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Although federal, state and local government officials are subject to applicable codes of ethical conduct and are under the jurisdiction of ethics enforcement agencies created pursuant to these laws, ethics oversight agencies are limited in the breadth and scope of covered activities. With an increase in reported allegations of corruption, particularly at the local government level, this article explores the addition of the audit function, through inspectors general, to ensure greater transparency and accountability of public officials.

The article begins with a very brief historical overview of the emergence of the inspector general concept in Europe and its adoption in the United States at the federal and state levels. The article continues with a focused examination of the reasons behind the creation of inspectors general at the municipal level and the various models or forms that have emerged in the establishment, jurisdiction, the operation of these offices and budget issues.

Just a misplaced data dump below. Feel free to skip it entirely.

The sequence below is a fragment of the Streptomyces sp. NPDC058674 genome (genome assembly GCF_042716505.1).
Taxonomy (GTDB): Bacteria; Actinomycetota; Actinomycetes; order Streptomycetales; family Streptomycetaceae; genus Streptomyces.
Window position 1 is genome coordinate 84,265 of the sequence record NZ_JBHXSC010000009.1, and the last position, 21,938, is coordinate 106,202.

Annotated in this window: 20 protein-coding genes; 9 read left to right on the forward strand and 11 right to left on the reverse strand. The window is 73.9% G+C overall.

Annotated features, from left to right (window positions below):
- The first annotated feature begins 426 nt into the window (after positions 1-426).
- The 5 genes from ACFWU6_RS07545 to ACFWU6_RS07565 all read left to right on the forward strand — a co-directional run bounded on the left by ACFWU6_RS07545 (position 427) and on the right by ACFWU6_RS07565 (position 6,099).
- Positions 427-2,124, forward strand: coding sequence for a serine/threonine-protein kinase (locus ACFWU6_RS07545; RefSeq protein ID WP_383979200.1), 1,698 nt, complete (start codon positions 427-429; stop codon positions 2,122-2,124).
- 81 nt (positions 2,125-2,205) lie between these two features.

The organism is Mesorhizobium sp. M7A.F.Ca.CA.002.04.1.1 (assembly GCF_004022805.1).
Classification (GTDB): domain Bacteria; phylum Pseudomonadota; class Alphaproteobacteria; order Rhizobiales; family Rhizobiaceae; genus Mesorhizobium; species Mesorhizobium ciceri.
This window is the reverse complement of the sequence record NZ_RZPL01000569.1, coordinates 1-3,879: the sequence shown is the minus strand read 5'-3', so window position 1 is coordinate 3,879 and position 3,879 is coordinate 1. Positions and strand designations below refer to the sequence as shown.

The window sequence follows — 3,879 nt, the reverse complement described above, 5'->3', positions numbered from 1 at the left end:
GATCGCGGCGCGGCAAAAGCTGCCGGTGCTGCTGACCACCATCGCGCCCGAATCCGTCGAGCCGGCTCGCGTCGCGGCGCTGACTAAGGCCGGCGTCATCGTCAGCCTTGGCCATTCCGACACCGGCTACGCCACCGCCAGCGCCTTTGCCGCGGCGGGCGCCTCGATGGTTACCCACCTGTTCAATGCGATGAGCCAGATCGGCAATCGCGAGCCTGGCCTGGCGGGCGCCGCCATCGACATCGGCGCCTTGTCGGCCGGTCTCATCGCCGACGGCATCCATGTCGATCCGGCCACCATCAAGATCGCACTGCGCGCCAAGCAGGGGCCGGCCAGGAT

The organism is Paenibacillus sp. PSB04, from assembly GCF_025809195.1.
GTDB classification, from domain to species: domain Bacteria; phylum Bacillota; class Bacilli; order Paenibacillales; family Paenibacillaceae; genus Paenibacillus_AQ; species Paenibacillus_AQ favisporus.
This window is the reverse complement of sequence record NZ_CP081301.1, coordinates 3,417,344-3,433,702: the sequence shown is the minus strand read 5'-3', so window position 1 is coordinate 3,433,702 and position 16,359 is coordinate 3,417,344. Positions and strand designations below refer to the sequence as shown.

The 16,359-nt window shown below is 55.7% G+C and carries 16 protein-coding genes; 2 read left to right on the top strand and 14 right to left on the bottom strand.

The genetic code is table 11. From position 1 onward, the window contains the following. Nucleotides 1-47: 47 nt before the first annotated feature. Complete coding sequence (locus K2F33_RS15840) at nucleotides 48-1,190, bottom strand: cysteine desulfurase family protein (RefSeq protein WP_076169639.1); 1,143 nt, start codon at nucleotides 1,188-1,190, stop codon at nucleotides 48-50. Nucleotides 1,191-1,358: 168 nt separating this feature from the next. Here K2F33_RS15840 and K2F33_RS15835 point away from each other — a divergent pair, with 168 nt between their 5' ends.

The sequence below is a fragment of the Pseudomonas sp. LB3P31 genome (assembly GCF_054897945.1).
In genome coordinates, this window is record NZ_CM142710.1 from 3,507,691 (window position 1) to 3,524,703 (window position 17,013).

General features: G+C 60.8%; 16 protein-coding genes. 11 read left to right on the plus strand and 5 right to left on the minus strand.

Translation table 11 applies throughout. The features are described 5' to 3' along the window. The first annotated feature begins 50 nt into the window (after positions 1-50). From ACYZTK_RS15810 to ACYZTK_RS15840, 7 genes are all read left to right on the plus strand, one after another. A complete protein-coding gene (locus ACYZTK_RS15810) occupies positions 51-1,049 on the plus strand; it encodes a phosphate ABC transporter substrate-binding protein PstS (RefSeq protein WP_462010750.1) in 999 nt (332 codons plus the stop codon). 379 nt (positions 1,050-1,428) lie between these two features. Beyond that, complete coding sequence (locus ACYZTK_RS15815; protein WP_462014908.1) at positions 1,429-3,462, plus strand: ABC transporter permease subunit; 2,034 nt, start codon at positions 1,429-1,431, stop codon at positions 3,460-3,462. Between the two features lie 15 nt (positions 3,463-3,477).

The next section examines the interplay between inspectors general, ethics commissions and law enforcement agencies. Consideration is then given to the cost-benefit analysis of the municipal inspector general, exploring whether the expense can be justified by the savings and other associated benefits. Finally, the article concludes with a recommendation that in the current era of scarce fiscal resources, especially at the local level, municipalities should consider whether the establishment of an inspector general office can assist in not only furthering a commitment to ethical government, but in identifying cost-savings for the locality.

Source Publication

75 Alb. L. Rev. 95